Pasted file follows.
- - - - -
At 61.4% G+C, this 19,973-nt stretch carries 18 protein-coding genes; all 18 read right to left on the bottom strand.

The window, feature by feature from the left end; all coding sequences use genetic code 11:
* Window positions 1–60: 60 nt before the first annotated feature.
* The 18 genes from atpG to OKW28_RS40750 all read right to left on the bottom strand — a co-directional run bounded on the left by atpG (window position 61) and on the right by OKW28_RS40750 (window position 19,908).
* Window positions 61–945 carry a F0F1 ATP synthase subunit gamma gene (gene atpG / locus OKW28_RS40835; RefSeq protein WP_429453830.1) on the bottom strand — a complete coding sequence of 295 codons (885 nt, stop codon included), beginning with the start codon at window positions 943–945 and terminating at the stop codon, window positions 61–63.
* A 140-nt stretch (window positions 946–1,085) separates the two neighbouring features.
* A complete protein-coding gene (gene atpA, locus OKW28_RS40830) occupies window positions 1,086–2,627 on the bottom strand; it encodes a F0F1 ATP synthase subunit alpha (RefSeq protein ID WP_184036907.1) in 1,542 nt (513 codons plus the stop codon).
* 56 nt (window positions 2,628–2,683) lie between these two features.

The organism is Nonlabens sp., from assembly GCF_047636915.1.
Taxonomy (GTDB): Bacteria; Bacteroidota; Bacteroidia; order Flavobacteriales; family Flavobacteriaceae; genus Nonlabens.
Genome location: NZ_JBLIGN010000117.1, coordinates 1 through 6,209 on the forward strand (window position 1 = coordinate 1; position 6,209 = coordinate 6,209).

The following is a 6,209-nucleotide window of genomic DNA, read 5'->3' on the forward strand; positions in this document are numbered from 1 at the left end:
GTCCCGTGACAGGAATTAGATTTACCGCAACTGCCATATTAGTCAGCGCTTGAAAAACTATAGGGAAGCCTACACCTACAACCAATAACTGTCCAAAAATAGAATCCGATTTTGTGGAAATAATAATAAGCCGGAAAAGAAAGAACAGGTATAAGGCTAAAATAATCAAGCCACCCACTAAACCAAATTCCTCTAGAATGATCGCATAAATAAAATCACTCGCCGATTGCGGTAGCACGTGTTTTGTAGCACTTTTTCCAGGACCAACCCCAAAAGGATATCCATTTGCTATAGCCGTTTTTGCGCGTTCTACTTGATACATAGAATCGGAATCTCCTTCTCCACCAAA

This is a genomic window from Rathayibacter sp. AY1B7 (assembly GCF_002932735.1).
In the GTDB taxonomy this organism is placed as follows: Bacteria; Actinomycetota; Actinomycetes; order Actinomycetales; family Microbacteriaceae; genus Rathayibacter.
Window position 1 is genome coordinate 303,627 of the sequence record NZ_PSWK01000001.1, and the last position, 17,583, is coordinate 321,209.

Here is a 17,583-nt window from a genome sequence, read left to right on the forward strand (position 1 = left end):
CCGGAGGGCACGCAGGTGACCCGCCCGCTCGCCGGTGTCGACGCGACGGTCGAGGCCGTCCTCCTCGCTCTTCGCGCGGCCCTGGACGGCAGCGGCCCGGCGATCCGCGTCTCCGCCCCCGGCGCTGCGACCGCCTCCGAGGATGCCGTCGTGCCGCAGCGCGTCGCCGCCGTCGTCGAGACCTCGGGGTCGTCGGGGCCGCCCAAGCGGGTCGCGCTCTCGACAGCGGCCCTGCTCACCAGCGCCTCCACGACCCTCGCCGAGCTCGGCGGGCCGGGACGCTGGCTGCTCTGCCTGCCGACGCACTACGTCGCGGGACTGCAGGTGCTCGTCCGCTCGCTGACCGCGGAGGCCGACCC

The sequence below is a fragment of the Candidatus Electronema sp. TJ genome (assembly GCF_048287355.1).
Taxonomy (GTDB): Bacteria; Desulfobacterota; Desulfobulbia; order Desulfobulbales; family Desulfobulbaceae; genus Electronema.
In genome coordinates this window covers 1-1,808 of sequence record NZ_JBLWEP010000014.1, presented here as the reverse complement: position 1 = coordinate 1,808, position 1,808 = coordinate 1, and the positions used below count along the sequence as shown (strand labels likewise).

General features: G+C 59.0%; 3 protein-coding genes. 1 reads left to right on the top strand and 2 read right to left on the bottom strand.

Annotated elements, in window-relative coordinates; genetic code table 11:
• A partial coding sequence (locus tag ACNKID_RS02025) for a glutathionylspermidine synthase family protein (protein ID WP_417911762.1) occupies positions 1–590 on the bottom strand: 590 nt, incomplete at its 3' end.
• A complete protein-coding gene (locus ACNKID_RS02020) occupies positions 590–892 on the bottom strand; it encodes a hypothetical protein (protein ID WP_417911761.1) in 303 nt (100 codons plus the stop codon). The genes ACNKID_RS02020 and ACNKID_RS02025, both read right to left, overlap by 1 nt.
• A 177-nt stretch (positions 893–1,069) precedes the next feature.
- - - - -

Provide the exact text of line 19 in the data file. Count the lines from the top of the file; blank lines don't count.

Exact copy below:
The sequence below is a fragment of the Candidatus Electronema sp. TJ genome (assembly GCF_048287355.1).